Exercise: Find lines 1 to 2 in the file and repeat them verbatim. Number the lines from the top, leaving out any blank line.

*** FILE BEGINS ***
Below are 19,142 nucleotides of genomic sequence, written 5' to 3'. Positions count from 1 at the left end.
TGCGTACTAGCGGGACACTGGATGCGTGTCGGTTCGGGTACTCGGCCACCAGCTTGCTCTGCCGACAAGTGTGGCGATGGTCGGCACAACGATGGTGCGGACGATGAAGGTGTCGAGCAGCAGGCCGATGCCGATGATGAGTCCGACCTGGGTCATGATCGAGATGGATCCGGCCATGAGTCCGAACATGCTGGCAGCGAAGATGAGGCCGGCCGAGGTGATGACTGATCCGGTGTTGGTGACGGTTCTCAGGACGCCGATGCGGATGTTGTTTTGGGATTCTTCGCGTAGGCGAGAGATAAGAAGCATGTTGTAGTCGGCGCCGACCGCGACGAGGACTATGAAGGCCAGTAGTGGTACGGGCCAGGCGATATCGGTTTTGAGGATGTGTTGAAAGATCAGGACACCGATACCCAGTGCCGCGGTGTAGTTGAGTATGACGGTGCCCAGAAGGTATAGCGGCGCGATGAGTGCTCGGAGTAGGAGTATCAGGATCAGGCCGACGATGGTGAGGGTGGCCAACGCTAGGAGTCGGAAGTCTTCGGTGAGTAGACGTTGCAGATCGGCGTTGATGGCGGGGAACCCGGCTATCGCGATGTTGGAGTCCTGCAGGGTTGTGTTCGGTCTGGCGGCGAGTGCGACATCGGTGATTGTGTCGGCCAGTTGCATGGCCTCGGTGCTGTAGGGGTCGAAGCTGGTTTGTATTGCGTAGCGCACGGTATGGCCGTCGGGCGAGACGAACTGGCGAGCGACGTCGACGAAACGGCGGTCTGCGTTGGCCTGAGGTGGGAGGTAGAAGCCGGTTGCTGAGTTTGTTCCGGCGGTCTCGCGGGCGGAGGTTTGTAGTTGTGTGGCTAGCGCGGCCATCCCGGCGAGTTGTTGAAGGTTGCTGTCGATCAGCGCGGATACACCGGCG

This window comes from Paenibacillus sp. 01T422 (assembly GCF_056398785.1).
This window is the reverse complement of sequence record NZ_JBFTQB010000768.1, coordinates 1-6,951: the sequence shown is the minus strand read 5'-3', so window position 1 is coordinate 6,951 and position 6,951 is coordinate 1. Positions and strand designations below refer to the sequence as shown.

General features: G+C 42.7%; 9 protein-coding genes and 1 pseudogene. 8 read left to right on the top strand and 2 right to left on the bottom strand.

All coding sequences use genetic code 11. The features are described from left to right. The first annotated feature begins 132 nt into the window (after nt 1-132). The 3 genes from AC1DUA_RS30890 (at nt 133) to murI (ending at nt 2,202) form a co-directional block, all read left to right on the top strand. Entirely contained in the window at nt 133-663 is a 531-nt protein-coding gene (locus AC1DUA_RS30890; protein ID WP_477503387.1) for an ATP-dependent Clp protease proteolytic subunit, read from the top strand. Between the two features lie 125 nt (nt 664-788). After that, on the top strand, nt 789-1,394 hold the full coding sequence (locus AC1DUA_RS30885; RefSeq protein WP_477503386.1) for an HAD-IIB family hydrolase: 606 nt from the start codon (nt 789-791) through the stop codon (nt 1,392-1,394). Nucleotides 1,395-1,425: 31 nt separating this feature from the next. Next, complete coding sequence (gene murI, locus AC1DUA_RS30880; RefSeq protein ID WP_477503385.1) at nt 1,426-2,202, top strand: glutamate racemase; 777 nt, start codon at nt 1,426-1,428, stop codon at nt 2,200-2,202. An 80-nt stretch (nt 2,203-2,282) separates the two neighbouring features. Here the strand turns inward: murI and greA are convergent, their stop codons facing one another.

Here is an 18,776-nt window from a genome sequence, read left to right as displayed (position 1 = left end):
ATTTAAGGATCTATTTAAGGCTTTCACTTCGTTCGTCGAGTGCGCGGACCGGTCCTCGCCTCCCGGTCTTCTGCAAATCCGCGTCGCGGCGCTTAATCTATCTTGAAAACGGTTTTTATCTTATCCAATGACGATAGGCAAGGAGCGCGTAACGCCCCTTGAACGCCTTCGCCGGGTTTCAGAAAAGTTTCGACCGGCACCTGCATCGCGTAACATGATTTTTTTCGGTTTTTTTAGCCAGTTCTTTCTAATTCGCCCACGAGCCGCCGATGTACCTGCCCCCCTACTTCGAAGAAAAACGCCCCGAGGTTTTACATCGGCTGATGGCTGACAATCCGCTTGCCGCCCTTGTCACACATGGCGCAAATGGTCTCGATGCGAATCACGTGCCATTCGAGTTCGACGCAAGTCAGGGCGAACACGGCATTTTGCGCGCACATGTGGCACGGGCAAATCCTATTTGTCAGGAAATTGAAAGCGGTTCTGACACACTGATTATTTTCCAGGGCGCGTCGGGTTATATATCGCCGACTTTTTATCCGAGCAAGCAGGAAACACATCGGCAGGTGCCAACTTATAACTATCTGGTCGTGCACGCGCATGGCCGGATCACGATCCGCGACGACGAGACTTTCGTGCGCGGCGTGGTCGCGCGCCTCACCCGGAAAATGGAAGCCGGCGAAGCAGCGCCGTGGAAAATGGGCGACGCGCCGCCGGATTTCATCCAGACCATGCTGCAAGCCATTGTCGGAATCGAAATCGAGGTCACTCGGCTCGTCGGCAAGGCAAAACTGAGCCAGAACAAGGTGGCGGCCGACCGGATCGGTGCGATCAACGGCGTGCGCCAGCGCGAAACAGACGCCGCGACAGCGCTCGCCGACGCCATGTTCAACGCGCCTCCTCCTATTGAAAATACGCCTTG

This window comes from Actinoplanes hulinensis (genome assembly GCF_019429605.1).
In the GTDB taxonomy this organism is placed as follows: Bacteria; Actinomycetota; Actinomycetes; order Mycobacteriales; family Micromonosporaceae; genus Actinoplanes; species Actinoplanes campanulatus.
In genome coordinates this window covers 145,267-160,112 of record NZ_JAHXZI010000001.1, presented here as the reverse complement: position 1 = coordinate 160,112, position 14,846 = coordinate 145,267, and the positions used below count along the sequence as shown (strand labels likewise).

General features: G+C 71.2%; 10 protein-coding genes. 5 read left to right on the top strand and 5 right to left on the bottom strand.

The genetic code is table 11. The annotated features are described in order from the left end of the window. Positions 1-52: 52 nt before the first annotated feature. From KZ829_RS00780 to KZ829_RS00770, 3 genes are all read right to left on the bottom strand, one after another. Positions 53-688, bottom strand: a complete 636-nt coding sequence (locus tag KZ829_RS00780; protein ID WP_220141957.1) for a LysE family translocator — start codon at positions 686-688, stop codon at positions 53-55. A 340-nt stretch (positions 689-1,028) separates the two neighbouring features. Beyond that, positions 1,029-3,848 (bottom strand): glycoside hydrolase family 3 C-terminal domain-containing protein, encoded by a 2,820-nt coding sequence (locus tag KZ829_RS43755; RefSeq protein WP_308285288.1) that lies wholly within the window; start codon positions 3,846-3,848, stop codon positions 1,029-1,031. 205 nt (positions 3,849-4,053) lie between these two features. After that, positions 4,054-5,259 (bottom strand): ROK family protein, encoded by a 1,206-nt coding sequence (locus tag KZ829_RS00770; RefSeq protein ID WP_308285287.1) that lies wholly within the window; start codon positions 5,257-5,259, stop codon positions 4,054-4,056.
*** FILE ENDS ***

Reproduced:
Below are 19,142 nucleotides of genomic sequence, written 5' to 3'. Positions count from 1 at the left end.
TGCGTACTAGCGGGACACTGGATGCGTGTCGGTTCGGGTACTCGGCCACCAGCTTGCTCTGCCGACAAGTGTGGCGATGGTCGGCACAACGATGGTGCGGACGATGAAGGTGTCGAGCAGCAGGCCGATGCCGATGATGAGTCCGACCTGGGTCATGATCGAGATGGATCCGGCCATGAGTCCGAACATGCTGGCAGCGAAGATGAGGCCGGCCGAGGTGATGACTGATCCGGTGTTGGTGACGGTTCTCAGGACGCCGATGCGGATGTTGTTTTGGGATTCTTCGCGTAGGCGAGAGATAAGAAGCATGTTGTAGTCGGCGCCGACCGCGACGAGGACTATGAAGGCCAGTAGTGGTACGGGCCAGGCGATATCGGTTTTGAGGATGTGTTGAAAGATCAGGACACCGATACCCAGTGCCGCGGTGTAGTTGAGTATGACGGTGCCCAGAAGGTATAGCGGCGCGATGAGTGCTCGGAGTAGGAGTATCAGGATCAGGCCGACGATGGTGAGGGTGGCCAACGCTAGGAGTCGGAAGTCTTCGGTGAGTAGACGTTGCAGATCGGCGTTGATGGCGGGGAACCCGGCTATCGCGATGTTGGAGTCCTGCAGGGTTGTGTTCGGTCTGGCGGCGAGTGCGACATCGGTGATTGTGTCGGCCAGTTGCATGGCCTCGGTGCTGTAGGGGTCGAAGCTGGTTTGTATTGCGTAGCGCACGGTATGGCCGTCGGGCGAGACGAACTGGCGAGCGACGTCGACGAAACGGCGGTCTGCGTTGGCCTGAGGTGGGAGGTAGAAGCCGGTTGCTGAGTTTGTTCCGGCGGTCTCGCGGGCGGAGGTTTGTAGTTGTGTGGCTAGCGCGGCCATCCCGGCGAGTTGTTGAAGGTTGCTGTCGATCAGCGCGGATACACCGGCG